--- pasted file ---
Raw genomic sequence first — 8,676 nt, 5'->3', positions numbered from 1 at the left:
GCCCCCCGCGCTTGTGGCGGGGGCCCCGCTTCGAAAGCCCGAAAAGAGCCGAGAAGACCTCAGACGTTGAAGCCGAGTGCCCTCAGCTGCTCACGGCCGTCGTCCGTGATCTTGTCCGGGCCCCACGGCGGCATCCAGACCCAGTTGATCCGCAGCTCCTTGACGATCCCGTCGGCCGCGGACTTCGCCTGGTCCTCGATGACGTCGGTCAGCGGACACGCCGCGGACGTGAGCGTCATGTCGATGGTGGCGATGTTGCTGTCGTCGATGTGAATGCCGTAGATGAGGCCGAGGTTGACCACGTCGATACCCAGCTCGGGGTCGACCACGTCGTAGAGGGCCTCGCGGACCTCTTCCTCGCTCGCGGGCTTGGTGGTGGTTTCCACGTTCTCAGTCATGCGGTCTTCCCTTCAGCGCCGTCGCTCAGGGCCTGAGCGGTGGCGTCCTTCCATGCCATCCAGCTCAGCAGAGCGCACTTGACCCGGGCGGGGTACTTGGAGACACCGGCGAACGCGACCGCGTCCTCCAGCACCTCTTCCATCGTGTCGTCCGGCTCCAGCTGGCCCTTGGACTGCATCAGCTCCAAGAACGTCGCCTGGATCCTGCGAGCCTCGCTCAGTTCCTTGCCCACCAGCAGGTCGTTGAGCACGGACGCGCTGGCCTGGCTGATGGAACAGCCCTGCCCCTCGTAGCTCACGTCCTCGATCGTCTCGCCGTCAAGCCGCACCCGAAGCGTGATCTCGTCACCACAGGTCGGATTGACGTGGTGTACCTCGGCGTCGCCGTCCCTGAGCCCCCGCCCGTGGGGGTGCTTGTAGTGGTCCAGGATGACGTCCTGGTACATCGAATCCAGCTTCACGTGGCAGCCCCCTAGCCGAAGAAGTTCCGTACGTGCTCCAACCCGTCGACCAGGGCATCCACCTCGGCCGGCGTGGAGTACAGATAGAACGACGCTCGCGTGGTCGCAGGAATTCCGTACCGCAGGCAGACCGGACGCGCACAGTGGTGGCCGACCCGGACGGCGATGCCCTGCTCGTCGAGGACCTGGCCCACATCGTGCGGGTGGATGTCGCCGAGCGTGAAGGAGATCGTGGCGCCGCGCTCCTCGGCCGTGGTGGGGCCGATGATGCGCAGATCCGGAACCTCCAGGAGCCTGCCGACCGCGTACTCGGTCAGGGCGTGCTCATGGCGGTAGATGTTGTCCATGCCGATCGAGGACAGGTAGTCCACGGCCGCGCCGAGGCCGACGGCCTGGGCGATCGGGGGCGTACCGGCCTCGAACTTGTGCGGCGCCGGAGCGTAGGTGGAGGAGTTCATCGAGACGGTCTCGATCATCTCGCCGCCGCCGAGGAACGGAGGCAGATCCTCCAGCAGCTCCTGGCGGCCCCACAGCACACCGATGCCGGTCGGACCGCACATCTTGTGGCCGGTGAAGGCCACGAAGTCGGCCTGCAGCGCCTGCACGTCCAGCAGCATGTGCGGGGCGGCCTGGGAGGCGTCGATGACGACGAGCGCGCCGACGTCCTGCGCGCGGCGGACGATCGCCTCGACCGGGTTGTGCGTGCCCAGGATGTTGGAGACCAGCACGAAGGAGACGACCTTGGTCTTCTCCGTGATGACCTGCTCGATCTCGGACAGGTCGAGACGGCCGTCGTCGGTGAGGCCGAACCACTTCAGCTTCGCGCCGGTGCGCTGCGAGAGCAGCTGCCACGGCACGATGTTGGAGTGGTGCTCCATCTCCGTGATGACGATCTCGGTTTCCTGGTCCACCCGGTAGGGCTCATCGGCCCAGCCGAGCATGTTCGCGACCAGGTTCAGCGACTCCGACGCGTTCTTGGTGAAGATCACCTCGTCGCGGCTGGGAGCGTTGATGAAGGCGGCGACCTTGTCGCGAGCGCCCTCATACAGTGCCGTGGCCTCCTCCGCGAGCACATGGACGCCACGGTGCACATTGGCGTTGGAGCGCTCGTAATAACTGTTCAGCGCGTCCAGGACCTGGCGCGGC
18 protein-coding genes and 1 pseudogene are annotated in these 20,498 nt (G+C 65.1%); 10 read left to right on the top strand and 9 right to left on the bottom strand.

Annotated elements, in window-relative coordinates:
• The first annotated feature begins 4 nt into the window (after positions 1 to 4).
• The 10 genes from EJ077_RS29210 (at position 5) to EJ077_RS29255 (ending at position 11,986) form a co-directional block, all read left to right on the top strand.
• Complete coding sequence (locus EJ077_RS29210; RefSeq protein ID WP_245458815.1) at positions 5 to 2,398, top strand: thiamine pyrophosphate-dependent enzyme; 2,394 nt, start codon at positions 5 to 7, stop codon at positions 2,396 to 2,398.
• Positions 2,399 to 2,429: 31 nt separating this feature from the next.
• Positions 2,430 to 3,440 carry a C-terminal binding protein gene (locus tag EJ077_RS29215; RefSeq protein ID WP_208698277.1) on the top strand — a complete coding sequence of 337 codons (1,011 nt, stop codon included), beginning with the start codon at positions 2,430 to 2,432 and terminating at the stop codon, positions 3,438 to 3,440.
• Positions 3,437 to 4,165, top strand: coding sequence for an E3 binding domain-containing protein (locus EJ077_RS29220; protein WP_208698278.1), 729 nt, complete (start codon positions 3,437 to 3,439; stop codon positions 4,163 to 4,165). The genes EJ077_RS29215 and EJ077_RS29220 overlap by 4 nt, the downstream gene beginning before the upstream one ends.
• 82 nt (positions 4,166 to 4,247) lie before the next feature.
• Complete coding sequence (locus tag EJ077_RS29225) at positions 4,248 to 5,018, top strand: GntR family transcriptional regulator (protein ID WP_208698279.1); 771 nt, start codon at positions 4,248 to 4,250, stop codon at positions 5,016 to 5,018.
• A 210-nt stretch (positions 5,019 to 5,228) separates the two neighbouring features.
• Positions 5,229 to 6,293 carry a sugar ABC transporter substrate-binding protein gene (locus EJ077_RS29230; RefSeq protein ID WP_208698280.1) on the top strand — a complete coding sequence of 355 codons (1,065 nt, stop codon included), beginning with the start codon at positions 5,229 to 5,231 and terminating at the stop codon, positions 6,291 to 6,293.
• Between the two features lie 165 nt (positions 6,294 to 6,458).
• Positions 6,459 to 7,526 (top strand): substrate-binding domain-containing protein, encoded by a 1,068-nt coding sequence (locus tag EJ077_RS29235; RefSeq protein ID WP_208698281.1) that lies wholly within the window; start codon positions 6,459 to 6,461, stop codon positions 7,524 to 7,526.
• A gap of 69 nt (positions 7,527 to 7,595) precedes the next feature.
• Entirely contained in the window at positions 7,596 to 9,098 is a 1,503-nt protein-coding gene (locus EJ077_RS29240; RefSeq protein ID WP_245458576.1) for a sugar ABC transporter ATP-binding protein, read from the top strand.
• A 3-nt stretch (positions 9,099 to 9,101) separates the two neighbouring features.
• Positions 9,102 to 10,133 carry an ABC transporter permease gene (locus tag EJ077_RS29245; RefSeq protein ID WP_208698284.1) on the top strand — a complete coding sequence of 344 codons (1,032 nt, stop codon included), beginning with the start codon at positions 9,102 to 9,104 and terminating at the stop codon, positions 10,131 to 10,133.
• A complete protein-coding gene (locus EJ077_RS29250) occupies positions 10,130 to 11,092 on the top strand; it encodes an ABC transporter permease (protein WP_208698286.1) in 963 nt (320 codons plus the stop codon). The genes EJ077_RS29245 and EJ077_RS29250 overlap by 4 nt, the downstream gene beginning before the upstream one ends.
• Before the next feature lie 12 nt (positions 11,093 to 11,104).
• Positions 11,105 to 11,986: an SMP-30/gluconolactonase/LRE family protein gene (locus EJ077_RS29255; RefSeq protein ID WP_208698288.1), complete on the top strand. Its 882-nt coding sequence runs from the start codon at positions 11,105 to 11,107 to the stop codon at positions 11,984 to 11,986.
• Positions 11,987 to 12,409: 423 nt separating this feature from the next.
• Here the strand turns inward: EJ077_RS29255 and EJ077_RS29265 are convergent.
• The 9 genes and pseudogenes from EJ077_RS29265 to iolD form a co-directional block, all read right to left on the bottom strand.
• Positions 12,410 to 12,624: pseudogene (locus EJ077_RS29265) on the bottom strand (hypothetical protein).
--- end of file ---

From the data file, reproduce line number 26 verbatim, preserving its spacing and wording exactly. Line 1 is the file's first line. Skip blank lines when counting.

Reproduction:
• The 9 genes and pseudogenes from EJ077_RS29265 to iolD form a co-directional block, all read right to left on the bottom strand.